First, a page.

• Scale — Scale, n. [Cf. AS. scealu, scalu, a shell, parings; akin to D. schaal, G. schale, OHG. scala, Dan. & Sw. skal a shell, Dan. ski[ae]l a fish scale, Goth. skalja tile, and E. shale, shell, and perhaps also to scale of a balance; but perhaps rather… …   The Collaborative International Dictionary of English

  • Scale — Scale, n. [L. scalae, pl., scala staircase, ladder; akin to scandere to climb. See {Scan}; cf. {Escalade}.] 1. A ladder; a series of steps; a means of ascending. [Obs.] [1913 Webster] 2. Hence, anything graduated, especially when employed as a… …   The Collaborative International Dictionary of English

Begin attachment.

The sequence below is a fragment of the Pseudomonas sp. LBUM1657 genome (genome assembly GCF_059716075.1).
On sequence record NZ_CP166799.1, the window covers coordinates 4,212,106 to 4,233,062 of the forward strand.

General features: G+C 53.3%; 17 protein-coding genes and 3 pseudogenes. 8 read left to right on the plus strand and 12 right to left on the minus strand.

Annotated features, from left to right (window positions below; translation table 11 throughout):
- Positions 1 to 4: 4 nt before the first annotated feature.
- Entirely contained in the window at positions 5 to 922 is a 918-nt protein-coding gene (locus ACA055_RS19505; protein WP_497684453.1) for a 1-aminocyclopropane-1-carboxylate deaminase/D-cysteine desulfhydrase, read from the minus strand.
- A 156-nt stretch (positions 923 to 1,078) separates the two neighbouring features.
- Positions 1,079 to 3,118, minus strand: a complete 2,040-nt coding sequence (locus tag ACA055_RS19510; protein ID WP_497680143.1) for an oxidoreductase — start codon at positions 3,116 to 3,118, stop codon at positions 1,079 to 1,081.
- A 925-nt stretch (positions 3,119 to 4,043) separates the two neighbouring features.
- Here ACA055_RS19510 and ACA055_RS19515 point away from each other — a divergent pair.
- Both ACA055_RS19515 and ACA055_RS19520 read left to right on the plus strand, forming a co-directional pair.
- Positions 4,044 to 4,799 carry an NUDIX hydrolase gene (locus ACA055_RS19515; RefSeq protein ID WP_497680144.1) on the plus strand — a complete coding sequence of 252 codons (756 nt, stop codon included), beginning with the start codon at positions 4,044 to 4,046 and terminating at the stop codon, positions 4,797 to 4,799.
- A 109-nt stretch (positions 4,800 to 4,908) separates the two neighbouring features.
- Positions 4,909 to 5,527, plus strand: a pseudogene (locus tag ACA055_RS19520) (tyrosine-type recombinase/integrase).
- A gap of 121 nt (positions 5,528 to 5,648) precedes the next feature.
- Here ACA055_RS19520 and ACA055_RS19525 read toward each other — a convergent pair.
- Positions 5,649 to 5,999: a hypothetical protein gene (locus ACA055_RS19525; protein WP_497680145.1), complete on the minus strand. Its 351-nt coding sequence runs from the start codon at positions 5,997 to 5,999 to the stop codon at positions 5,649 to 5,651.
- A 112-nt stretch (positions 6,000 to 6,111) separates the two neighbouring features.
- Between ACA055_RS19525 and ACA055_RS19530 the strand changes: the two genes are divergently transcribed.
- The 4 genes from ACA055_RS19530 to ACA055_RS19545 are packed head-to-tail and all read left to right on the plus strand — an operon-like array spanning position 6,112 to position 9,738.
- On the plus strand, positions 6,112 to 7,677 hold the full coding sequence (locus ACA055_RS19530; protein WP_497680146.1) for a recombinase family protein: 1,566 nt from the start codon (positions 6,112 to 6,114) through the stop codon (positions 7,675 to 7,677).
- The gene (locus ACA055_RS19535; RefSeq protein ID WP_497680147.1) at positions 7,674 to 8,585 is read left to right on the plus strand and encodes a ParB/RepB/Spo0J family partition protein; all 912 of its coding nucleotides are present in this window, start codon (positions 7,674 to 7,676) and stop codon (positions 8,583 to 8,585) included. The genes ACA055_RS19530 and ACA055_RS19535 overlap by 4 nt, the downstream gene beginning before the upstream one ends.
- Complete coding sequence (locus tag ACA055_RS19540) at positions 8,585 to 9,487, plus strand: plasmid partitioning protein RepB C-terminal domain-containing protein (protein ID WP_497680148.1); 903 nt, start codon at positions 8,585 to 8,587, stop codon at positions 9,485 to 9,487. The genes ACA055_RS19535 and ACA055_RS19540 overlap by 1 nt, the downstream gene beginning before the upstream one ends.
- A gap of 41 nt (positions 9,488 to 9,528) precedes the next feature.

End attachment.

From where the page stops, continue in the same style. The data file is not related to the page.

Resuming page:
• scale — Ⅰ. scale [1] ► NOUN 1) each of the small overlapping plates protecting the skin of fish and reptiles. 2) a thick dry flake of skin. 3) a white deposit formed in a kettle, boiler, etc. by the evaporation of water containing lime. 4) tartar formed… …   English terms dictionary

  • Scale — (sk[=a]l), n. [AS. sc[=a]le; perhaps influenced by the kindred Icel. sk[=a]l balance, dish, akin also to D. schaal a scale, bowl, shell, G. schale, OHG. sc[=a]la, Dan. skaal drinking cup, bowl, dish, and perh. to E. scale of a fish. Cf. {Scale}… …   The Collaborative International Dictionary of English

  • Scale — Scale, v. t. [imp. & p. p. {Scaled}; p. pr. & vb. n. {Scaling}.] To weigh or measure according to a scale; to measure; also, to grade or vary according to a scale or system. [1913 Webster] Scaling his present bearing with his past. Shak. [1913… …   The Collaborative International Dictionary of English